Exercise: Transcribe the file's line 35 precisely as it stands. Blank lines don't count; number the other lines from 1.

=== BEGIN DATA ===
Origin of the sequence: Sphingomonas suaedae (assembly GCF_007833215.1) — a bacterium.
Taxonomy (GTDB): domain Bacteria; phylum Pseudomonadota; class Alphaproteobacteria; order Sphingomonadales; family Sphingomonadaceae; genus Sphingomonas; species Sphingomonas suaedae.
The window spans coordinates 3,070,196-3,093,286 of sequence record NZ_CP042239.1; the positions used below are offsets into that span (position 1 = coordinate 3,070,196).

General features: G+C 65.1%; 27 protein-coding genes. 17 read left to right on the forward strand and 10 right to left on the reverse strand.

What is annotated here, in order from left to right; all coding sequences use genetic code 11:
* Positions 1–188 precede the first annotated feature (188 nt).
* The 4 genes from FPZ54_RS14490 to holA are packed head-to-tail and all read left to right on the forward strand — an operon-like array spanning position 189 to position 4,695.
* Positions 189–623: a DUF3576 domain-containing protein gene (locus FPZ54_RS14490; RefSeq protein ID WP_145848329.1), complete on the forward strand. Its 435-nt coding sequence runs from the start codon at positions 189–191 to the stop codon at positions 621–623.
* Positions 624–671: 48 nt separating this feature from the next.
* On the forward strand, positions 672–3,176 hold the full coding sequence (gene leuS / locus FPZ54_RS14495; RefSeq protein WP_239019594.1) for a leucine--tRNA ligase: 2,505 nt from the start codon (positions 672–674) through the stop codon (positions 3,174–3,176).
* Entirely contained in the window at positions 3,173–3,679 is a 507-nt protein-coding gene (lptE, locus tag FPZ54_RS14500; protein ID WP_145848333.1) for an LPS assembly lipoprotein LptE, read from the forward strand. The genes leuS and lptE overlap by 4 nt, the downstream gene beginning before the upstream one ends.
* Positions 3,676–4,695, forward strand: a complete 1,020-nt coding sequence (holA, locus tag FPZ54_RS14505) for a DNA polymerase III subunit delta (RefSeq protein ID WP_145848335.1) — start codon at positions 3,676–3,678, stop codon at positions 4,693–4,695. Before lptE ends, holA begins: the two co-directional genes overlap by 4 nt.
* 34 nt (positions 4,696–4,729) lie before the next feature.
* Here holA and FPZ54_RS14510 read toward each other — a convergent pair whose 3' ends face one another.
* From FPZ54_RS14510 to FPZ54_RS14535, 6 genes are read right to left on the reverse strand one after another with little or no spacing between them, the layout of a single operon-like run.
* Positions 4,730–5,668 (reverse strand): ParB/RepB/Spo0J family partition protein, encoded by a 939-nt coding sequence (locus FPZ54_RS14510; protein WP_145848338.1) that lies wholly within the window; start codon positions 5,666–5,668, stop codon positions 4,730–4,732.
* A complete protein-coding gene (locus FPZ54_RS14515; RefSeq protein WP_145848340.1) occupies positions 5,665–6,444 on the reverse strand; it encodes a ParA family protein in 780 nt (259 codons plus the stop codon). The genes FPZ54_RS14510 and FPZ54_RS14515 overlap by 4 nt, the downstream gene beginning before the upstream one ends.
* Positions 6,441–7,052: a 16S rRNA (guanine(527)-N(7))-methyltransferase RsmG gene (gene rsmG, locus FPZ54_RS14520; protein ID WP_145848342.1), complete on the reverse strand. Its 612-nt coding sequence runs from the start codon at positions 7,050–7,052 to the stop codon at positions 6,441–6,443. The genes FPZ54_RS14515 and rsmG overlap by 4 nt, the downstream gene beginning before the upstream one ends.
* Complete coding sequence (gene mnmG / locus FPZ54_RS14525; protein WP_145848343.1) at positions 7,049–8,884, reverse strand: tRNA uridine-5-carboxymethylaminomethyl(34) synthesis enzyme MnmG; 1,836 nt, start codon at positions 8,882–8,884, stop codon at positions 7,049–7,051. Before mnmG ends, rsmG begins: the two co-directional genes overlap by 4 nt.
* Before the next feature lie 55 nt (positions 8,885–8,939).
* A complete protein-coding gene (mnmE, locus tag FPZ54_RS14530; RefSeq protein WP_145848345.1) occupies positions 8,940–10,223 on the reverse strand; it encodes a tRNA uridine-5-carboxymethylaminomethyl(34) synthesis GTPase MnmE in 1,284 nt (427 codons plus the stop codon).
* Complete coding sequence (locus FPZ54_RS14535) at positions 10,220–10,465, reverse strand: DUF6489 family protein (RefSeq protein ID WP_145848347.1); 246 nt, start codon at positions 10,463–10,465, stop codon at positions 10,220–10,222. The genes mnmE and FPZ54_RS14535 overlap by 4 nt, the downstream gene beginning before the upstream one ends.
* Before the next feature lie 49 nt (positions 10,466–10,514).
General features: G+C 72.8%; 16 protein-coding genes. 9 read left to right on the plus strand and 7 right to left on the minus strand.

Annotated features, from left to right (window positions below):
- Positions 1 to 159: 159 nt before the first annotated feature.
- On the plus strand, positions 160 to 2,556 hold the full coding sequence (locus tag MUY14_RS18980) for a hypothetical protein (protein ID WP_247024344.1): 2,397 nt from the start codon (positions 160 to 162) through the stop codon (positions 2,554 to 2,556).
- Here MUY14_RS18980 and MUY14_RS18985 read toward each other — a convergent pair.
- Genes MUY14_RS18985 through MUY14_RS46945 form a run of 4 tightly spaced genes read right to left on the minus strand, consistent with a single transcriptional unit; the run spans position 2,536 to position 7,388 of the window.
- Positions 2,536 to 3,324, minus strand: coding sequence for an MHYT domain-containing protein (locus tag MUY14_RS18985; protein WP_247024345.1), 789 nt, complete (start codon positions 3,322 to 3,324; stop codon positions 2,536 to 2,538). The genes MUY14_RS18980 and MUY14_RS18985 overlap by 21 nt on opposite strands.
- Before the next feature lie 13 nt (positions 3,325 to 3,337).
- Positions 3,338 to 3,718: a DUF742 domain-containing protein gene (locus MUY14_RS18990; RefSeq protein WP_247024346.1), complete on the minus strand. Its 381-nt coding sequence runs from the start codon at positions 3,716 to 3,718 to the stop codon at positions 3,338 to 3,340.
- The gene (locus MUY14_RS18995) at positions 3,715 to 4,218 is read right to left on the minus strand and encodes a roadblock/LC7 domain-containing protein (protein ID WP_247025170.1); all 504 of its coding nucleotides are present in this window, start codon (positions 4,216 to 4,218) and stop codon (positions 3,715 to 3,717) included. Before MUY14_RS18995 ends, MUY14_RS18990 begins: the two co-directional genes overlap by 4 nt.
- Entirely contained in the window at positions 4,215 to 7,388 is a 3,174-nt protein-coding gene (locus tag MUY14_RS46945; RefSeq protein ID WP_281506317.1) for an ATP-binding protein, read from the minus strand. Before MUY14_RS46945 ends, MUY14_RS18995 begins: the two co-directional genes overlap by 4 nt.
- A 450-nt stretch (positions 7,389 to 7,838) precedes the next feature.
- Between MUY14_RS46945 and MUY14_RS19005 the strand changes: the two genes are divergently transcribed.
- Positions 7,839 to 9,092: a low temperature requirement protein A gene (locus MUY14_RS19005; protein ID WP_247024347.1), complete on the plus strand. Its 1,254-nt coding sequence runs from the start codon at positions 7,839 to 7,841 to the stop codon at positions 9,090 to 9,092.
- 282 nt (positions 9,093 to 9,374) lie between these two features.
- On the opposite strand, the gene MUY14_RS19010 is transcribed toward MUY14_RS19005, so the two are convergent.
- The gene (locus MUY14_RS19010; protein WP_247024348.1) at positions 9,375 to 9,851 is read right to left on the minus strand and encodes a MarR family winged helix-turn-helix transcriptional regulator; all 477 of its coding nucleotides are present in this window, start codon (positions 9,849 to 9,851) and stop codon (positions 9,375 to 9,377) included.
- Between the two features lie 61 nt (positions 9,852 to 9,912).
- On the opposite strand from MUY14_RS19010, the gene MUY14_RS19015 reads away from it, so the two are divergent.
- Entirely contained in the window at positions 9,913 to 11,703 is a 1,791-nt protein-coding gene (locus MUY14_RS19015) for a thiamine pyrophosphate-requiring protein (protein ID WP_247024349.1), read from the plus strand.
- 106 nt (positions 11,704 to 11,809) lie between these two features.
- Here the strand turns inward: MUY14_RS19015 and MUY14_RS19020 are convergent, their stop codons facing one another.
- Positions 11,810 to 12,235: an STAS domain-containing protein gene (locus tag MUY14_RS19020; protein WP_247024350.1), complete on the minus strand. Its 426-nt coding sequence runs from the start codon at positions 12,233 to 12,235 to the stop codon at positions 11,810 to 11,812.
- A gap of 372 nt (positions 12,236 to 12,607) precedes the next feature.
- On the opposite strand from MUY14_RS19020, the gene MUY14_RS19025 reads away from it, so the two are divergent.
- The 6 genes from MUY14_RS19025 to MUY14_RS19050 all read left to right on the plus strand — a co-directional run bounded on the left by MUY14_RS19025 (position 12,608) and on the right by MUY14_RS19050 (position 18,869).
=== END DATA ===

- A 450-nt stretch (positions 7,389 to 7,838) precedes the next feature.